I don’t have a close-up of the interior of the cake, because, well, I’ve pretty much given up on playing hostess and event photographer. It’s just no fun. Especially by the time dessert rolls around. I’m usually ready to throw the kids in bed, demand a double-shot latte from the barista (Danny), pull up a chair and serve cake.

That said, Liz’s ultra-moist, super-classy carrot cake leaves little to be desired. Unless you like your carrot cake full of stuff such as pineapple, raisins, coconut, nuts or other extra. I don’t. It was perfect.

Head here to get the recipe.


These little Chocolate Beet Cupcakes are hot off the press over at Simple Bites. They’re my attempt at a Halloween confection, but are more like a pretty fall dessert.

Beet Cupcakes! I’m super proud of these healthier sweet treats and my boys loved them. There’s no white sugar and very little fat, but the cupcakes are sweet and moist thanks to nearly a cup of fresh beet puree. The secret is definitely in the sauce.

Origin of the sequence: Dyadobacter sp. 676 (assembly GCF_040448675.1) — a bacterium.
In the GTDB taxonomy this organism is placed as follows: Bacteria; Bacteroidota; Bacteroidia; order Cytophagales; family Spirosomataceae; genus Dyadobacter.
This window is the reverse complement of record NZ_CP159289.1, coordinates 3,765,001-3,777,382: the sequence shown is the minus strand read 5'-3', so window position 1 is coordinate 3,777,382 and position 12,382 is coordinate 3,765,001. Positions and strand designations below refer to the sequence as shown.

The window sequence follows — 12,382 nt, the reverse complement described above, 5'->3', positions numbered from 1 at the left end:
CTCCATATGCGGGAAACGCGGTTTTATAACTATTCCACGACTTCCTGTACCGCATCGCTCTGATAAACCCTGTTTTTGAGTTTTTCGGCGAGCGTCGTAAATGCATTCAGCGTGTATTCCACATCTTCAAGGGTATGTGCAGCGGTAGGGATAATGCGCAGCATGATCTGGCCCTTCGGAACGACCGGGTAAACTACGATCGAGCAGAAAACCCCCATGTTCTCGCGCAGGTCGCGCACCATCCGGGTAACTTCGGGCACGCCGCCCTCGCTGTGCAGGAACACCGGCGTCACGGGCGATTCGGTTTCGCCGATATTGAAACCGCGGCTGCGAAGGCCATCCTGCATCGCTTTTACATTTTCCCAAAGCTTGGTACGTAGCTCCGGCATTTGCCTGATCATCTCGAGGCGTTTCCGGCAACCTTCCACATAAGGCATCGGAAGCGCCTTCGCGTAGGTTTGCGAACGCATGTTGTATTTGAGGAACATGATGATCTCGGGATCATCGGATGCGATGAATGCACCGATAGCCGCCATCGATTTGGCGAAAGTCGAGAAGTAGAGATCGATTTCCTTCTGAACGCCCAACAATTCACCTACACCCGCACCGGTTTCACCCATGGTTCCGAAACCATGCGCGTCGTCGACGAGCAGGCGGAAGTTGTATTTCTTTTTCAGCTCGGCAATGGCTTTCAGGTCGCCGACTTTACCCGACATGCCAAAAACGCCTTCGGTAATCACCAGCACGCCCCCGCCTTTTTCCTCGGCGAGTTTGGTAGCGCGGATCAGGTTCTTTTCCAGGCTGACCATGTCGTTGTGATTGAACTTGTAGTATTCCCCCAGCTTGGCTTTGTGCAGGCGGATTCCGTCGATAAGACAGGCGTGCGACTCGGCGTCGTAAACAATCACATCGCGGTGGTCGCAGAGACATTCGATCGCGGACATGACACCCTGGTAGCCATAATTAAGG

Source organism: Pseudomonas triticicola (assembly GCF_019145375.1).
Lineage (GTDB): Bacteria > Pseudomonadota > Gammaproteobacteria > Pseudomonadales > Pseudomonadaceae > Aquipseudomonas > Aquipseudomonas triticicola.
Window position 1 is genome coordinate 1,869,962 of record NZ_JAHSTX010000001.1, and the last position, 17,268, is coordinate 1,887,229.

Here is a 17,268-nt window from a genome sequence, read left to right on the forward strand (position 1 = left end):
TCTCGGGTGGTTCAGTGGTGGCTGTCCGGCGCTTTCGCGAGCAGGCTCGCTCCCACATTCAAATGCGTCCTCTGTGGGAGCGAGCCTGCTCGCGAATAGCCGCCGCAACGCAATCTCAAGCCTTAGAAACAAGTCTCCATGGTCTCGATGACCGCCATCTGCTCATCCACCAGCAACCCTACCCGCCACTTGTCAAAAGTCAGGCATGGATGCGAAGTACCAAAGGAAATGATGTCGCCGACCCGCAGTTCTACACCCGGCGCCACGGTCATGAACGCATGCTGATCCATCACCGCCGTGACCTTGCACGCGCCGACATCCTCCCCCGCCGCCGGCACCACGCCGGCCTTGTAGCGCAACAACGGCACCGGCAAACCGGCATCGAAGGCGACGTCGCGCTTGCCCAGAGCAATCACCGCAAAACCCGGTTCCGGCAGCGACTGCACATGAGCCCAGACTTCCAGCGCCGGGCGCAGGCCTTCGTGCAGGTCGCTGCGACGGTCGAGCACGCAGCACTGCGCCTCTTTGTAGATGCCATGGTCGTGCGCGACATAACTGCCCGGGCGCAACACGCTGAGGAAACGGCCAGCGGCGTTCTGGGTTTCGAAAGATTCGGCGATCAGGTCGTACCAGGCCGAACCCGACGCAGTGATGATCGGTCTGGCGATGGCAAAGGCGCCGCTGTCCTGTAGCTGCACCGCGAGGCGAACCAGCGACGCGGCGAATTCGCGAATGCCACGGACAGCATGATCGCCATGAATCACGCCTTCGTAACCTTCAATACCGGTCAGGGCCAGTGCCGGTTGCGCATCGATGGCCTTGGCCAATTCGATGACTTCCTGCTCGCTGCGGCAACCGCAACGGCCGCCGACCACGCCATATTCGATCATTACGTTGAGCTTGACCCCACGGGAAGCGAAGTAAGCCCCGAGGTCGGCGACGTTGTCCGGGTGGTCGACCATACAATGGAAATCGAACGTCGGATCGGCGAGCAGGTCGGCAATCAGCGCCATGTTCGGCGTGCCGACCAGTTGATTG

Head here to get the recipe.

I just realized these three cakes have something else in common. Cream Cheese Frosting.

Oh well. Deal with it.

Chocolate Beet Cupcakes with Maple Cream Cheese Frosting

Lately I’ve been on a dessert kick where the main ingredient is a vegetable. First there was that Zucchini Bread with Chocolate Chunks, followed by the Pumpkin Cheesecake. I also baked a splendid carrot cake for my sister’s birthday and now – Chocolate Beet Cupcakes.

I’ve been skipping the baking aisle at the grocery store and taking my inspiration for desserts straight from the vegetable stand at my local market.

And why not? It’s harvest time and the season’s bounty can be used for more than roasted vegetables side dishes – although we love those too. Don’t you feel just a wee bit better about downing a serving of what is usually an indulgent dessert when you know it is actually crammed with nutritional value?